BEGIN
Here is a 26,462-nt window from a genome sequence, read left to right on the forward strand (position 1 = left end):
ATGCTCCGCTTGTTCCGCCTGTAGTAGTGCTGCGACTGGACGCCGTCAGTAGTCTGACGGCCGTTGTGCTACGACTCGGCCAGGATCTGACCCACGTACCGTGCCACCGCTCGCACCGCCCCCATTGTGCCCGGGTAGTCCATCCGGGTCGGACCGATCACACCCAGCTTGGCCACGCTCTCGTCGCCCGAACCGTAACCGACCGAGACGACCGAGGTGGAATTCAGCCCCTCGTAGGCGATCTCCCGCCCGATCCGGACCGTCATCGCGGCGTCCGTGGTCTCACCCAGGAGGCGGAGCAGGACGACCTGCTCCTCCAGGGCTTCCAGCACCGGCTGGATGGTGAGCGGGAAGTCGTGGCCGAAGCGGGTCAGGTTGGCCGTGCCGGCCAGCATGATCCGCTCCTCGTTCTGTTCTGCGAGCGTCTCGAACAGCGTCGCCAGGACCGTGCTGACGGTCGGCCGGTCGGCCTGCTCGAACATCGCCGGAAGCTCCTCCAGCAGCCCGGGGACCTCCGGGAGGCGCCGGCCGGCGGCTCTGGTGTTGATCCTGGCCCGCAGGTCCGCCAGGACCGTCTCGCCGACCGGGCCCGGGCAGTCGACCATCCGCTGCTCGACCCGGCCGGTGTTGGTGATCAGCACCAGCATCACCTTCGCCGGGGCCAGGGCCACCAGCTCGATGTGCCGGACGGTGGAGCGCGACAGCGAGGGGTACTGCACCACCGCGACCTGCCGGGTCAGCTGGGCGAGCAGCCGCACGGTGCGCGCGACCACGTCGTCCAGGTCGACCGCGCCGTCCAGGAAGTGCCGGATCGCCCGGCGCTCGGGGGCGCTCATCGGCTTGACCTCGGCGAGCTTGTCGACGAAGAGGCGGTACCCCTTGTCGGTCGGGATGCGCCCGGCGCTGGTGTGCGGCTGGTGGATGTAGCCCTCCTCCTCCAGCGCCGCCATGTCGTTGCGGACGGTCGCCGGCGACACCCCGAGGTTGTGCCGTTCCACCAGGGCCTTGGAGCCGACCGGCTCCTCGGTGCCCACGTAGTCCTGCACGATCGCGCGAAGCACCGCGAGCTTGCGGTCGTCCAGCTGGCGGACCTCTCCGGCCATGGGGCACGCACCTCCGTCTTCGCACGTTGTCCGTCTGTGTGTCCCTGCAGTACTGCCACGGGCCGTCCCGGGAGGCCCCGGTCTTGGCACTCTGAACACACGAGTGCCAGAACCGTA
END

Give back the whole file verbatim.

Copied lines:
Here is a 26,462-nt window from a genome sequence, read left to right on the forward strand (position 1 = left end):
ATGCTCCGCTTGTTCCGCCTGTAGTAGTGCTGCGACTGGACGCCGTCAGTAGTCTGACGGCCGTTGTGCTACGACTCGGCCAGGATCTGACCCACGTACCGTGCCACCGCTCGCACCGCCCCCATTGTGCCCGGGTAGTCCATCCGGGTCGGACCGATCACACCCAGCTTGGCCACGCTCTCGTCGCCCGAACCGTAACCGACCGAGACGACCGAGGTGGAATTCAGCCCCTCGTAGGCGATCTCCCGCCCGATCCGGACCGTCATCGCGGCGTCCGTGGTCTCACCCAGGAGGCGGAGCAGGACGACCTGCTCCTCCAGGGCTTCCAGCACCGGCTGGATGGTGAGCGGGAAGTCGTGGCCGAAGCGGGTCAGGTTGGCCGTGCCGGCCAGCATGATCCGCTCCTCGTTCTGTTCTGCGAGCGTCTCGAACAGCGTCGCCAGGACCGTGCTGACGGTCGGCCGGTCGGCCTGCTCGAACATCGCCGGAAGCTCCTCCAGCAGCCCGGGGACCTCCGGGAGGCGCCGGCCGGCGGCTCTGGTGTTGATCCTGGCCCGCAGGTCCGCCAGGACCGTCTCGCCGACCGGGCCCGGGCAGTCGACCATCCGCTGCTCGACCCGGCCGGTGTTGGTGATCAGCACCAGCATCACCTTCGCCGGGGCCAGGGCCACCAGCTCGATGTGCCGGACGGTGGAGCGCGACAGCGAGGGGTACTGCACCACCGCGACCTGCCGGGTCAGCTGGGCGAGCAGCCGCACGGTGCGCGCGACCACGTCGTCCAGGTCGACCGCGCCGTCCAGGAAGTGCCGGATCGCCCGGCGCTCGGGGGCGCTCATCGGCTTGACCTCGGCGAGCTTGTCGACGAAGAGGCGGTACCCCTTGTCGGTCGGGATGCGCCCGGCGCTGGTGTGCGGCTGGTGGATGTAGCCCTCCTCCTCCAGCGCCGCCATGTCGTTGCGGACGGTCGCCGGCGACACCCCGAGGTTGTGCCGTTCCACCAGGGCCTTGGAGCCGACCGGCTCCTCGGTGCCCACGTAGTCCTGCACGATCGCGCGAAGCACCGCGAGCTTGCGGTCGTCCAGCTGGCGGACCTCTCCGGCCATGGGGCACGCACCTCCGTCTTCGCACGTTGTCCGTCTGTGTGTCCCTGCAGTACTGCCACGGGCCGTCCCGGGAGGCCCCGGTCTTGGCACTCTGAACACACGAGTGCCAGAACCGTA